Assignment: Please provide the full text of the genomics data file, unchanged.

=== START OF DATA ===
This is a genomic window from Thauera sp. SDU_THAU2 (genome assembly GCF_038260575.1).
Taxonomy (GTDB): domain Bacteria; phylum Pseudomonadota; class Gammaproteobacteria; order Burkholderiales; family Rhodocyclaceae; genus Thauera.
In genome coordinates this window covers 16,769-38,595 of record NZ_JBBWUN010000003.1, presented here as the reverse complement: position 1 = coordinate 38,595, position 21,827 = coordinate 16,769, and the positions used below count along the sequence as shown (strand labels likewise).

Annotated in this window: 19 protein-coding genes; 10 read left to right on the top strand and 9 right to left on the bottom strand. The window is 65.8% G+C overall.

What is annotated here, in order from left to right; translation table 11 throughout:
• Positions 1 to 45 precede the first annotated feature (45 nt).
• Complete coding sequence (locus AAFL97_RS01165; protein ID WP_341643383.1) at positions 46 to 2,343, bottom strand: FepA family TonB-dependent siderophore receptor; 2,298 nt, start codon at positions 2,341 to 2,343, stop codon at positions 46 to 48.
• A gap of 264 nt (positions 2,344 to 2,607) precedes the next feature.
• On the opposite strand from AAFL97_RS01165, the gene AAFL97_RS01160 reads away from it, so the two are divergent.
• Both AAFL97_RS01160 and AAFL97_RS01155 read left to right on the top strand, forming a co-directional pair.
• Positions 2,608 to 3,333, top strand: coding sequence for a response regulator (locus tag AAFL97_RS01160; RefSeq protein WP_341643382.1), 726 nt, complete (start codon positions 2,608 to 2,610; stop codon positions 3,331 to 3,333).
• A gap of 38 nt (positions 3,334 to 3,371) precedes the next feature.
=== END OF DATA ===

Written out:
This is a genomic window from Thauera sp. SDU_THAU2 (genome assembly GCF_038260575.1).
Taxonomy (GTDB): domain Bacteria; phylum Pseudomonadota; class Gammaproteobacteria; order Burkholderiales; family Rhodocyclaceae; genus Thauera.
In genome coordinates this window covers 16,769-38,595 of record NZ_JBBWUN010000003.1, presented here as the reverse complement: position 1 = coordinate 38,595, position 21,827 = coordinate 16,769, and the positions used below count along the sequence as shown (strand labels likewise).

Annotated in this window: 19 protein-coding genes; 10 read left to right on the top strand and 9 right to left on the bottom strand. The window is 65.8% G+C overall.

What is annotated here, in order from left to right; translation table 11 throughout:
• Positions 1 to 45 precede the first annotated feature (45 nt).
• Complete coding sequence (locus AAFL97_RS01165; protein ID WP_341643383.1) at positions 46 to 2,343, bottom strand: FepA family TonB-dependent siderophore receptor; 2,298 nt, start codon at positions 2,341 to 2,343, stop codon at positions 46 to 48.
• A gap of 264 nt (positions 2,344 to 2,607) precedes the next feature.
• On the opposite strand from AAFL97_RS01165, the gene AAFL97_RS01160 reads away from it, so the two are divergent.
• Both AAFL97_RS01160 and AAFL97_RS01155 read left to right on the top strand, forming a co-directional pair.
• Positions 2,608 to 3,333, top strand: coding sequence for a response regulator (locus tag AAFL97_RS01160; RefSeq protein WP_341643382.1), 726 nt, complete (start codon positions 2,608 to 2,610; stop codon positions 3,331 to 3,333).
• A gap of 38 nt (positions 3,334 to 3,371) precedes the next feature.